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Here are some of the global news stories covered on Wikipedia this week:

Turnbull usurps Australian Prime Ministership

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Malcolm Turnbull bested current Australian prime minister, Tony Abbott, in a leadership election yesterday. Image by Veni Markovski, freely licensed under CC BY-SA 4.0.

The ruling Liberal Party of Australia, led until yesterday by Tony Abbott, had a surprise leadership spill on September 14. The spill, or snap leadership election, was proposed by Malcolm Turnbull, Minister for Communications under Abbott. In a vote, his party elected him their new leader, and thus Prime Minister of Australia, by 54 votes to 44. It follows weeks of rumours and speculation in the Australian press, with Turnbull refusing to rule out a move to oust Abbott during that time. In a press conference following the result’s announcement, Turnbull affirmed his government would uphold much of Abbott’s policies, ruling out an early election. Turnbull’s success means that Australia will have had four Prime Ministers in just three years.

Learn more in the related Wikipedia article: Liberal Party of Australia leadership spill, September 2015, Malcolm Turnbull

Crane collapses at Grand Mosque

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The Masjid al-Haram, or the Great Mosque of Mecca, attracts millions every year. Image by XXXshatha, freely licensed under CC-BY-SA 3.0.

A mobile crawler crane collapsed at the Masjid al-Haram, or the Great Mosque of Mecca, Saudi Arabia, on September 11 at around 5:30pm local time. The crane collapsed into the roof of the mosque during powerful winds. 111 people in total were killed in the incident, the majority of them pilgrims; the mosque was and still is preparing for the annual Hajj, an essential pilgrimage for Muslims requiring a visit to Mecca at least once in their lifetime. A further 394 people from all over the world were injured in the incident. Saudi Arabian King Salman Bin Abdulaziz Al Saud confirmed an investigation would be made into the incident and that the results would be made public. Some onlookers criticised the very presence of the cranes for putting pilgrims’ lives in danger and for “damaging history” through redevelopment of holy sites.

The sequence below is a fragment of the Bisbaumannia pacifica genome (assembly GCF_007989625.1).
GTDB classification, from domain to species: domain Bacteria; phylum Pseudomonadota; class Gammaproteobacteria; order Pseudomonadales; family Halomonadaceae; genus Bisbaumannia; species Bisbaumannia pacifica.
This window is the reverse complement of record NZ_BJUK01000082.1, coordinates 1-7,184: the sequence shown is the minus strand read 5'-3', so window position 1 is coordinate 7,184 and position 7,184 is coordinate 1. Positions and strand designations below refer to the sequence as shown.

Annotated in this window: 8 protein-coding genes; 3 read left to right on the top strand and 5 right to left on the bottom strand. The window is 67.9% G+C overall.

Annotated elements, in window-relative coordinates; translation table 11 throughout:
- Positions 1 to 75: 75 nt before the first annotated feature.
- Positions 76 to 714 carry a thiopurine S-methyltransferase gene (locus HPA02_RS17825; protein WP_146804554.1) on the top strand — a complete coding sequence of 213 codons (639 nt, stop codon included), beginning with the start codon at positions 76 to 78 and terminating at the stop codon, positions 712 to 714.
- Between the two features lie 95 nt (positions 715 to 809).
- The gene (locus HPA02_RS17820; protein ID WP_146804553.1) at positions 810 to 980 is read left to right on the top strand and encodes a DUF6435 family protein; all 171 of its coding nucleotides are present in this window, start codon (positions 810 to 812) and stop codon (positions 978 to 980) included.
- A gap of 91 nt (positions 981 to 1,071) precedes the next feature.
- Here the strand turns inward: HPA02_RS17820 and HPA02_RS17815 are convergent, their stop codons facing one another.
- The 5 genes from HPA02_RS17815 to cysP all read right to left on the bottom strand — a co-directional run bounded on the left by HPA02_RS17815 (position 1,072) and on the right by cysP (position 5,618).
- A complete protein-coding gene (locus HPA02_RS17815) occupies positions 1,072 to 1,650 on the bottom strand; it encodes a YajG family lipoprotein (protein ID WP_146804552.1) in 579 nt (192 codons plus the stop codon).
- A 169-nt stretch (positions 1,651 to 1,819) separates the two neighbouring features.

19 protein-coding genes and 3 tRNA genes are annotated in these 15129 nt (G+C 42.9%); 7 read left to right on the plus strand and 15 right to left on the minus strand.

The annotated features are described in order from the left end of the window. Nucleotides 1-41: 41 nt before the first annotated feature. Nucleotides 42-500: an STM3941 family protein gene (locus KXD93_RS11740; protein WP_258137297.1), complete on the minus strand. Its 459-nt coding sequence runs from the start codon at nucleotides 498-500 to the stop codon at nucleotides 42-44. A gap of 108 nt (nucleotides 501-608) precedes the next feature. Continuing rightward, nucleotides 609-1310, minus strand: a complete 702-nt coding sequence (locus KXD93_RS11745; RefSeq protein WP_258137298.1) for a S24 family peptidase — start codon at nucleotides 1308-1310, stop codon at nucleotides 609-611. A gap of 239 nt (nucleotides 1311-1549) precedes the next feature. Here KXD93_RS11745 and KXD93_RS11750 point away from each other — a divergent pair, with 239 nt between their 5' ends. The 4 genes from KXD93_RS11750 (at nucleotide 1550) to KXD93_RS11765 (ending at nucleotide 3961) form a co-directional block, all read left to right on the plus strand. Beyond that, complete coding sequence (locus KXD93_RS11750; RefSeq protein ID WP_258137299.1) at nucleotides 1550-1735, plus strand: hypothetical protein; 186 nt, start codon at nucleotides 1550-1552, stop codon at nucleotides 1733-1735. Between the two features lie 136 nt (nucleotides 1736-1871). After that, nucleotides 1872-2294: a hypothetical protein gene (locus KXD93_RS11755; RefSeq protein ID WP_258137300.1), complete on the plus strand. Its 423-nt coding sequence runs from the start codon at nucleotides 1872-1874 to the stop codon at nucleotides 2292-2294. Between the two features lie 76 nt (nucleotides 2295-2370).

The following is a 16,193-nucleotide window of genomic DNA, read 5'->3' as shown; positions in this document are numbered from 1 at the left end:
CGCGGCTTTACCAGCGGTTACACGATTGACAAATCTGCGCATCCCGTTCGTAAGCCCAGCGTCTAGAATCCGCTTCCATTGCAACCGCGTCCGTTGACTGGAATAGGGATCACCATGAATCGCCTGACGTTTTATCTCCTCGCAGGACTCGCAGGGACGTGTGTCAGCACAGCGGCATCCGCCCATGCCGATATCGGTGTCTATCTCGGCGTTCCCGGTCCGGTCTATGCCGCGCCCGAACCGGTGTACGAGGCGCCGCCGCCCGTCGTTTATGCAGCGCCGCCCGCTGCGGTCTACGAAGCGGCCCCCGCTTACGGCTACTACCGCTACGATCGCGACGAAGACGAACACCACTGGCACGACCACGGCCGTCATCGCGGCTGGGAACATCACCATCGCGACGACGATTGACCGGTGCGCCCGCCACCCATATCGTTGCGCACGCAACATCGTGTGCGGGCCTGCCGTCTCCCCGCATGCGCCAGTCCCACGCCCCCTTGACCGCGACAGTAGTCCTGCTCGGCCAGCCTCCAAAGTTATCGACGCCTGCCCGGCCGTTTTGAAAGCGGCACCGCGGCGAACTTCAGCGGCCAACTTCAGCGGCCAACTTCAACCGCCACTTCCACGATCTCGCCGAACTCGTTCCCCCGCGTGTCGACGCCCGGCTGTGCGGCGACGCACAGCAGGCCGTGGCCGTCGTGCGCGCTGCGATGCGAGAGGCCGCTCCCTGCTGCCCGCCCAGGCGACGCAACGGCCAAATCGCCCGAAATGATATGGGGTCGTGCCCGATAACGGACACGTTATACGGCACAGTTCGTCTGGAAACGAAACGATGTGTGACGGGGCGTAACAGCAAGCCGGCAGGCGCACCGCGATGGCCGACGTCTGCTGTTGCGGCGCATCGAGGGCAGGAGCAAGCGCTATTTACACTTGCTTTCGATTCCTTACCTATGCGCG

Learn more in the related Wikipedia article: Mecca crane collapse

EU countries temporarily pull out of Schengen

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Refugees fleeing Syria flooded a train station in Vienna. Image by Bwag, freely licensed under CC-BY-SA 4.0.

As the European migrant crisis worsens, several European Union member states temporarily established border countries to “limit the current inflows” of migrants into the countries. Several countries had in recent weeks defied the Dublin Regulation, which states that migrants registered in one country moving onto another illegally would be returned. On September 13, following a surge of 13,000 migrants into Munich, Germany established border controls along the border with Austria, forcing the Czech Republic to bump up security along their border with Austria. The following day, Austria did the same along their border with Hungary. Though rare, the Schengen agreement allows for such moves, which have previously been applied by Estonia and Malta in lieu of high-profile visits.